• Resume Writing Center | application document writing tips for International students.
  • International CV Supplement | Create an international CV (includes specifications for each country).

U.S. Interview Preparation

Interviewing for a job or internship in a different country can be nerve-wracking and quite a culture shock. To get support while building your confidence and interviewing skills, view all our Interview Preparation Resources here.

Some commonly held cultural norms in the U.S. include:

  • Honesty | employers want to hear what you really think so they can decide if you will be a good fit.
  • Directness & Efficiency | when answering a question, stick to the point & don’t digress.
  • Confidence | talk yourself up without arrogance. Being modest can be viewed as a weakness.
  • Punctuality | arrive at the interview 10 minutes before it begins.
  • Politeness & Friendliness | try to be likeable, but don’t overly share.

Management in the U.S. is: 

  • A culture where employees are motivated by their employers.
  • Strongly results-oriented & driven by short-term gains.
  • A culture where employees & employers rarely criticize one another.
  • On a first-name basis right away—except in formal situations.
  • A culture where agendas are distributed before a meeting to stay on task.
  • Focused on “closing the deal” as the goal of most negotiations instead of long-term relationship.

Interviewing Cultural Differences

U.S. CompaniesInternational Companies
  • Punctuality is key. Be 5-15 minutes early.
  • Eye contact is expected; shows confidence.
  • May or may not start with small talk.
  • Interviewer may or may not talk for most of the interview.
  • Questions regarding age, race, sex & marital status are illegal.
  • Ask direct questions regarding competency & experience.
  • Share your accomplishments & skills—shows confidence.
  • Expect clear self-knowledge, career & long-term plans to be communicated.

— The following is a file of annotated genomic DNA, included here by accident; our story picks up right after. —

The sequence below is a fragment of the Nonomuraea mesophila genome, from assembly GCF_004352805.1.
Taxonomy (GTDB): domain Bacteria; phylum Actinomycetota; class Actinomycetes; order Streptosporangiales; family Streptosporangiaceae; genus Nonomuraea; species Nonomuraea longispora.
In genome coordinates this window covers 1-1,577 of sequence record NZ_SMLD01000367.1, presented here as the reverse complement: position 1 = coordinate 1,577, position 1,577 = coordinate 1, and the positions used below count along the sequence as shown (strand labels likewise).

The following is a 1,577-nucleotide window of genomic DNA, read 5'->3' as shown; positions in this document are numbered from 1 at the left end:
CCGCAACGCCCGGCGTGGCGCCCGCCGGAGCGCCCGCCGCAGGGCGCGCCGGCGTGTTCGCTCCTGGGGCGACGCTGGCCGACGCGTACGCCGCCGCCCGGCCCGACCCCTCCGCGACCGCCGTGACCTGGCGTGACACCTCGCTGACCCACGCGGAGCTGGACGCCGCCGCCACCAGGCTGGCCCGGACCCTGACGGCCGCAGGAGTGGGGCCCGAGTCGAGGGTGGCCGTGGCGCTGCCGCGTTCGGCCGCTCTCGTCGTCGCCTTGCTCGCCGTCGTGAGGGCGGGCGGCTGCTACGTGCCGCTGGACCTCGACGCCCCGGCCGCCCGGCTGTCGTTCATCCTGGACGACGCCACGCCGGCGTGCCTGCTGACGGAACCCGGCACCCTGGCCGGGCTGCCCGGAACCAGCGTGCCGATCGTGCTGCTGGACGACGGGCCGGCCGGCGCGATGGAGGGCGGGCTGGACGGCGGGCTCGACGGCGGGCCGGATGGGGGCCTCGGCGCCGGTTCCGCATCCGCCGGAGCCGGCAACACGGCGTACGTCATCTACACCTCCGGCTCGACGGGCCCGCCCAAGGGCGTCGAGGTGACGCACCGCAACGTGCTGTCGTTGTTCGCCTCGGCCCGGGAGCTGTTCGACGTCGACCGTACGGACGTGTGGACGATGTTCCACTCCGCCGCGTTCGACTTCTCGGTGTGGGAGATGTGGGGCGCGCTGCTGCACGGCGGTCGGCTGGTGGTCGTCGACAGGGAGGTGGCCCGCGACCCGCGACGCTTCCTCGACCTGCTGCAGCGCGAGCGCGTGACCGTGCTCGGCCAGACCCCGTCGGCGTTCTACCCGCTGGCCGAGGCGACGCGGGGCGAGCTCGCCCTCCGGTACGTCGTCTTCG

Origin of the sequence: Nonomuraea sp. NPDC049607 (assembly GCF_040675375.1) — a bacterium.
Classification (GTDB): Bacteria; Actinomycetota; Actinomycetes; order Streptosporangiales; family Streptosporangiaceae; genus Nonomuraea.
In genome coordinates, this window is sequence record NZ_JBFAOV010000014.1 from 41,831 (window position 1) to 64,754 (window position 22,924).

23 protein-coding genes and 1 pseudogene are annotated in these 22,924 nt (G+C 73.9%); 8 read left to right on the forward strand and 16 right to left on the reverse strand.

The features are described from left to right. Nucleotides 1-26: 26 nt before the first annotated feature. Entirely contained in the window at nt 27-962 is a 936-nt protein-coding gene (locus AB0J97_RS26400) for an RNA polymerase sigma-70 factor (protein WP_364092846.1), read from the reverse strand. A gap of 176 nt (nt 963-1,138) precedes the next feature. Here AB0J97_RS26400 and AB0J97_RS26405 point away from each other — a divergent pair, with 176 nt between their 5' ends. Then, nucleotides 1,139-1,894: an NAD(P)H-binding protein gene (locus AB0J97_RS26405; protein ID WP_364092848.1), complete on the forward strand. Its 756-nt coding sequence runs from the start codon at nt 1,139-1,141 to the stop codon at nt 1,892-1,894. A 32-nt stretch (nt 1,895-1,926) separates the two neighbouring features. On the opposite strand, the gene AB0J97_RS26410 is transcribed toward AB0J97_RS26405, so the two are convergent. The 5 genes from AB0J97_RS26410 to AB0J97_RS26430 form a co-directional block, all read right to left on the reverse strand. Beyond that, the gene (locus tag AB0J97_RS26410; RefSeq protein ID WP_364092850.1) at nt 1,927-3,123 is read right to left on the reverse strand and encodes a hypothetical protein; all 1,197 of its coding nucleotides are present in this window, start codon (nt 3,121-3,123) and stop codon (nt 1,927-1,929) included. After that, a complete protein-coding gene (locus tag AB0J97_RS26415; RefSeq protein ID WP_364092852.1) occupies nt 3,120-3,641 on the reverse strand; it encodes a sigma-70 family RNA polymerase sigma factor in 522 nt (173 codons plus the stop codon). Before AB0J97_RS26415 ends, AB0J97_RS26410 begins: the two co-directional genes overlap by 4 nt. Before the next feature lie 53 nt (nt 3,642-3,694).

• May expect immediate competency & view each new employee as a 2-5 year commitment.
  • Expect to conduct prior organizational research & demonstrate that knowledge.
  • It’s acceptable to ask at the close where they are in the interview process & when you can expect to hear back from them.
  • Inquiring about the application status after the interview is fine—shows interest.
  • Being late may not be as important.
  • Eye contact may be disrespectful.
  • Interviewer will start with small talk.
  • Interviewer may talk for the majority of interview.
  • You may be asked about age, race, sex or marital status.
  • Ask indirect questions regarding competency & experience.
  • Don’t discuss accomplishments & skills—may be viewed as boastful/self-serving.
  • Jobs are assigned & people are expected to accept what’s available.
  • May not expect immediate competence & look at each new employee as a long-term commitment.
  • Researching an organization in advance may show too much initiative & independence.
  • Asking the employer where they are in the interview process & when you can expect to hear from them may be seen as forward.
  • Inquiring about the status of an application after the interview may be viewed as rude.

U.S. Work Study

The cost of tuition, books, health insurance, room and board, and transportation can be a huge hurdle for International students. Working while you study may be a great way to help meet your financial goals and earn money while you earn a degree. FPU can authorize Curricular Practical Training (CPT) that gives International students authorization to gain employment training and work in paid internship positions.

Work study is open to both undergrad and grad International students and includes:

  • Part or full time employment
  • Employment with on & off campus employers
  • "American" wages

Students must be careful not to use so much CPT that it takes away from their OPT. For more details, see CPT or contact FPU International Programs & Services.